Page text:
If we toss 2 individual coins, we consider all the possible ways they could land (H - heads, T - tails):
(1) HH (2) TT (3) HT (4) TH.
The probability of each of these 4 outcomes is 1/4. Upon consideration we notice that outcomes (3) and (4) will appear exactly the same in terms of the whole system; 1 head and 1 tail. Thus a better way to describe the probabilities is as follows: P(0 heads)=1/4, P(1 head)=2/4, P(2 heads)=1/4. One head is more likely to occur then 0 or 2 heads because it can happen in 2 ways, while 0 or 2 heads can only occur in one way each.
We can generalize this idea to flipping 10 coins. In total, there are 210 =1024 possible outcomes. Thus, the probability of obtaining any particular outcome (say, HHHHHHHHHH or HTHTHTHTHT) is 1/1024. However, there is only 1 way to get 10 heads, while there are 252 (for those mathematically inclined, 10 choose 5) ways of getting 5 heads (some examples are HHHHHTTTTT, TTTTTHHHHH, THTHTHTHTH, HTHHHTTTHT). Thus the probability of obtaining 10 heads is 1/1024, while the probability of obtaining 5 heads is the much more likely value of 252/1024, which is approximately 1/4.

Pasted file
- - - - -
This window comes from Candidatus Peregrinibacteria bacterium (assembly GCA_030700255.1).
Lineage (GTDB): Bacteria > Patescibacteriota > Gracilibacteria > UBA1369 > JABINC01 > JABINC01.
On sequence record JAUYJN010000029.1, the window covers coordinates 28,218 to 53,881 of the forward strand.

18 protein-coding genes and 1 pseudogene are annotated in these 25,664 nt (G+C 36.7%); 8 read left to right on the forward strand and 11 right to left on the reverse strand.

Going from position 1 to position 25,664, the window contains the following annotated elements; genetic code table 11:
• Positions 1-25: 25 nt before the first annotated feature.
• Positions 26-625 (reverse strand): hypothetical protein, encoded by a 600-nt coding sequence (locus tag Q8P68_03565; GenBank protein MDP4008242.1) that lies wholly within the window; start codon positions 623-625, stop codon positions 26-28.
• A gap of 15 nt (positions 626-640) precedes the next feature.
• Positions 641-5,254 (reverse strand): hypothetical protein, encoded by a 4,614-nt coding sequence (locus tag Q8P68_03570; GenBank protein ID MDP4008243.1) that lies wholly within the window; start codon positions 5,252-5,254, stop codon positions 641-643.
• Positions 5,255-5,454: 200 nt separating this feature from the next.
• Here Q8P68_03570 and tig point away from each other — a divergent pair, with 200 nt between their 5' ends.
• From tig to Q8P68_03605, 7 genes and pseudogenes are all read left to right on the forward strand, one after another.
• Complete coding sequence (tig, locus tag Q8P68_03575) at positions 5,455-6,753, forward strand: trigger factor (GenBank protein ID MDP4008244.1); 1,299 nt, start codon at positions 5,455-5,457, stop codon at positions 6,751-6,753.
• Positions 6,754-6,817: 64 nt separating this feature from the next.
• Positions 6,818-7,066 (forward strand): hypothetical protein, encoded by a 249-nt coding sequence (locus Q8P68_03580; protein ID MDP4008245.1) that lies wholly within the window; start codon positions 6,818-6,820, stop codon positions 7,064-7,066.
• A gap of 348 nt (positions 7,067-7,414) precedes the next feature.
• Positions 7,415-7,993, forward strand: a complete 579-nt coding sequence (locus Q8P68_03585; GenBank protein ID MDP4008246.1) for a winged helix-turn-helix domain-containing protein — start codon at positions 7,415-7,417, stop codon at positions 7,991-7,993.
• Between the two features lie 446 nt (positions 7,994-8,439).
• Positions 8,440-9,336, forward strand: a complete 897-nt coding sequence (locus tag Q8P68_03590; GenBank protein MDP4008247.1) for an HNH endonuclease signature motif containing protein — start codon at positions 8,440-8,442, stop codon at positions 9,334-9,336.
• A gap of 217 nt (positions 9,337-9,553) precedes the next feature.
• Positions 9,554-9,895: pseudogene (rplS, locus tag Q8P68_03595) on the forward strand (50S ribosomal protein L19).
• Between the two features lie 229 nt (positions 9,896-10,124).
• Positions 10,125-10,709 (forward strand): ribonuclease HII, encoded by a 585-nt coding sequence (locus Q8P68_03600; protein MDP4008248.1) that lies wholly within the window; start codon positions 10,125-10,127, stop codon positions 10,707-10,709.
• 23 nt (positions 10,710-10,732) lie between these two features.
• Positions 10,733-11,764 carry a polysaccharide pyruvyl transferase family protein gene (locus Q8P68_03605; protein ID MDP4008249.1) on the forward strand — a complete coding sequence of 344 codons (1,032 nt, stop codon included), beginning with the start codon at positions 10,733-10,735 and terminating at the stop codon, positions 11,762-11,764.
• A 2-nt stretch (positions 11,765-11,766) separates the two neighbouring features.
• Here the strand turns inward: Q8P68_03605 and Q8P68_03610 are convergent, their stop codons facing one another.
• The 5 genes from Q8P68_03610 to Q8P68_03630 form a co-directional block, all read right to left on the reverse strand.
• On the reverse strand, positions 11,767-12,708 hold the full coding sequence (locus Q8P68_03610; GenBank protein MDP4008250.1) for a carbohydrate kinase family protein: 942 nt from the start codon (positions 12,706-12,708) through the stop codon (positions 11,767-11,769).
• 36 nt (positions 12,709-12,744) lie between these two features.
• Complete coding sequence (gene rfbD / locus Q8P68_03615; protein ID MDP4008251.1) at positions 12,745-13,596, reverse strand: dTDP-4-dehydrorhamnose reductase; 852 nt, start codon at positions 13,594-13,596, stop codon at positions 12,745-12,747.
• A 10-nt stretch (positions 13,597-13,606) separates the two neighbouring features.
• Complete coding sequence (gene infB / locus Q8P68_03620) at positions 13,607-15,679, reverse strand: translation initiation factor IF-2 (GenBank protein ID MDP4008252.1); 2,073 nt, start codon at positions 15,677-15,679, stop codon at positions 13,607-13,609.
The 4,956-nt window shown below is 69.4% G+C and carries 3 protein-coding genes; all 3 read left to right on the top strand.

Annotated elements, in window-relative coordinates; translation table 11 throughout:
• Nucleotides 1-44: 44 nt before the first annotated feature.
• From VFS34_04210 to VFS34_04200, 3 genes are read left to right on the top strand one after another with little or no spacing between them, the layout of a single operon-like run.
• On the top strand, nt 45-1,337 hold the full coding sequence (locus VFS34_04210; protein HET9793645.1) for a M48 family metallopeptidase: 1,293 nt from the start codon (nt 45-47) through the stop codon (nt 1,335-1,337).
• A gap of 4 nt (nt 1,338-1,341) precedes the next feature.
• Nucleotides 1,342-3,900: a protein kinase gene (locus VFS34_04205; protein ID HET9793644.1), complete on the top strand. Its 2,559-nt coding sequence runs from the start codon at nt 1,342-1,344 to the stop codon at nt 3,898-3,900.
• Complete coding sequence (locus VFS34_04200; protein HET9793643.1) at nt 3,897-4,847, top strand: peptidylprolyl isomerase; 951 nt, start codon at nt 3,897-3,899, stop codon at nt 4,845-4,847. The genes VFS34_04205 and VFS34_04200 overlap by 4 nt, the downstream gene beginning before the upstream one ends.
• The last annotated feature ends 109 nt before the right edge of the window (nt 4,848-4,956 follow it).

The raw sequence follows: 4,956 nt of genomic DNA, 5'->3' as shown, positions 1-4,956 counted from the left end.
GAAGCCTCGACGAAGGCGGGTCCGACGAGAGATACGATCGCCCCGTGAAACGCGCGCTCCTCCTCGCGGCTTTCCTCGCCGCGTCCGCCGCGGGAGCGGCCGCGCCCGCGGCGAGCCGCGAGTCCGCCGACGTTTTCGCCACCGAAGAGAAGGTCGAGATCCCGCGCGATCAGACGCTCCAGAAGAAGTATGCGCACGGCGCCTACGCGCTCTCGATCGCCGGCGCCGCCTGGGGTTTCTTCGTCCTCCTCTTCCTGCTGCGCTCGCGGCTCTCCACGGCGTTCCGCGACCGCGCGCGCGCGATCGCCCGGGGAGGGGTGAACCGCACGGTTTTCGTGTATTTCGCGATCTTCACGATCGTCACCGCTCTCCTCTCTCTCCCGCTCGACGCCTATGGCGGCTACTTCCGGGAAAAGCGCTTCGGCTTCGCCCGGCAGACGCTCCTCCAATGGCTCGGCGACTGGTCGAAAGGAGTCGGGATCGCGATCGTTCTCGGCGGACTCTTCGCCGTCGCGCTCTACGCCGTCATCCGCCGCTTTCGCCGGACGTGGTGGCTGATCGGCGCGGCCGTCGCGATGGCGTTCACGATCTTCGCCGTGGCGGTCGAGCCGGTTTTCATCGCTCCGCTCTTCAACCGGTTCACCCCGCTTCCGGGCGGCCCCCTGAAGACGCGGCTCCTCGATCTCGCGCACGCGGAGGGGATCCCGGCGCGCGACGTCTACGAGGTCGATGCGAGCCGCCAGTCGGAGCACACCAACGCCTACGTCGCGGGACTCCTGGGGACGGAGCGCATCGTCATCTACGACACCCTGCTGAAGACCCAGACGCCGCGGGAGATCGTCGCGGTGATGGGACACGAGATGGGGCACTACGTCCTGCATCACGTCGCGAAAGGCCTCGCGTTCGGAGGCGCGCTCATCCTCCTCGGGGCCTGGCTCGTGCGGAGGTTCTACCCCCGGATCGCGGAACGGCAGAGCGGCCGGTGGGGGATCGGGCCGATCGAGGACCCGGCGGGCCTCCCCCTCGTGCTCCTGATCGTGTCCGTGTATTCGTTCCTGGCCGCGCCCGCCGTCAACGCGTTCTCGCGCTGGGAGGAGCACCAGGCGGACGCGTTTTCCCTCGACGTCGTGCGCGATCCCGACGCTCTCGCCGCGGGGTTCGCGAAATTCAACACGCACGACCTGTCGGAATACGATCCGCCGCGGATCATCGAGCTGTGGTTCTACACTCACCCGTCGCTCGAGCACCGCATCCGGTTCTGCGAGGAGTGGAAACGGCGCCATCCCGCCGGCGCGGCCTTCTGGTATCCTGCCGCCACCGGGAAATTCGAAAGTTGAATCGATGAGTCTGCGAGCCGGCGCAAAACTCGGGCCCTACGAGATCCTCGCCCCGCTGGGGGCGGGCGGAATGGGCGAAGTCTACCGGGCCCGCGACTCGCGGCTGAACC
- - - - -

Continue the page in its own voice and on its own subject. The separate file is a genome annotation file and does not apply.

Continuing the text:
Because it can only occur in 1 way, we consider the outcome of 10 heads to be highly unlikely (which counter-intuitively is called a low entropy state). Conversely, since 5 heads can occur in many ways, we consider it to be fairly probably (or a high entropy state). The outcome of eight heads would be somewhere in between in terms of likelihood and entropy.
In general, one can think of a low entropy state as being highly ordered and a high entropy state as being disordered. This is because there many ways to randomly bring about a state of disordered nonsense, but there are only a few ways to bring about a state of meaning and order.